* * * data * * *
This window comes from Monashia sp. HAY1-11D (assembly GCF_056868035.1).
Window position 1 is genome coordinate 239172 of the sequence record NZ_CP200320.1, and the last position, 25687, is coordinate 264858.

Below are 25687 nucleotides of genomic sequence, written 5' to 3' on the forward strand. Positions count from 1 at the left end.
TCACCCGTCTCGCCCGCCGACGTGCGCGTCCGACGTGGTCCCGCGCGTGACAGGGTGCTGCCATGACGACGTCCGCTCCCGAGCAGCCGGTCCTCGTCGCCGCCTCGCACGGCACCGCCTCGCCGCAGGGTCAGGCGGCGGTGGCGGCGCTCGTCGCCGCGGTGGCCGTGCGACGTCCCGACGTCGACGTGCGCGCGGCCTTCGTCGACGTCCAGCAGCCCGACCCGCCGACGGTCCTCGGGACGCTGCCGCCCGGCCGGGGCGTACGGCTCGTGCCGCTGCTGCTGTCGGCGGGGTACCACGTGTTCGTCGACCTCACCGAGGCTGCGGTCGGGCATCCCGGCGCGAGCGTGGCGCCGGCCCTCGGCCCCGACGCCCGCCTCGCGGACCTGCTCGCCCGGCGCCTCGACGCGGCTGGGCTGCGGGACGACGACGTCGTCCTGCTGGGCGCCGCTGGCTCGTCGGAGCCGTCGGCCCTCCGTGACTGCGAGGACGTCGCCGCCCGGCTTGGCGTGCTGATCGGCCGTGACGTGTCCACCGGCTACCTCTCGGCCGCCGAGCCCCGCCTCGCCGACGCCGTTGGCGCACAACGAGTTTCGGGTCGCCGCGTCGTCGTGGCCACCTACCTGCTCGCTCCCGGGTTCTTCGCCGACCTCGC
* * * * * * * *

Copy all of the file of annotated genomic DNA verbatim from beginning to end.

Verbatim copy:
This window comes from Monashia sp. HAY1-11D (assembly GCF_056868035.1).
Window position 1 is genome coordinate 239172 of the sequence record NZ_CP200320.1, and the last position, 25687, is coordinate 264858.

Below are 25687 nucleotides of genomic sequence, written 5' to 3' on the forward strand. Positions count from 1 at the left end.
TCACCCGTCTCGCCCGCCGACGTGCGCGTCCGACGTGGTCCCGCGCGTGACAGGGTGCTGCCATGACGACGTCCGCTCCCGAGCAGCCGGTCCTCGTCGCCGCCTCGCACGGCACCGCCTCGCCGCAGGGTCAGGCGGCGGTGGCGGCGCTCGTCGCCGCGGTGGCCGTGCGACGTCCCGACGTCGACGTGCGCGCGGCCTTCGTCGACGTCCAGCAGCCCGACCCGCCGACGGTCCTCGGGACGCTGCCGCCCGGCCGGGGCGTACGGCTCGTGCCGCTGCTGCTGTCGGCGGGGTACCACGTGTTCGTCGACCTCACCGAGGCTGCGGTCGGGCATCCCGGCGCGAGCGTGGCGCCGGCCCTCGGCCCCGACGCCCGCCTCGCGGACCTGCTCGCCCGGCGCCTCGACGCGGCTGGGCTGCGGGACGACGACGTCGTCCTGCTGGGCGCCGCTGGCTCGTCGGAGCCGTCGGCCCTCCGTGACTGCGAGGACGTCGCCGCCCGGCTTGGCGTGCTGATCGGCCGTGACGTGTCCACCGGCTACCTCTCGGCCGCCGAGCCCCGCCTCGCCGACGCCGTTGGCGCACAACGAGTTTCGGGTCGCCGCGTCGTCGTGGCCACCTACCTGCTCGCTCCCGGGTTCTTCGCCGACCTCGC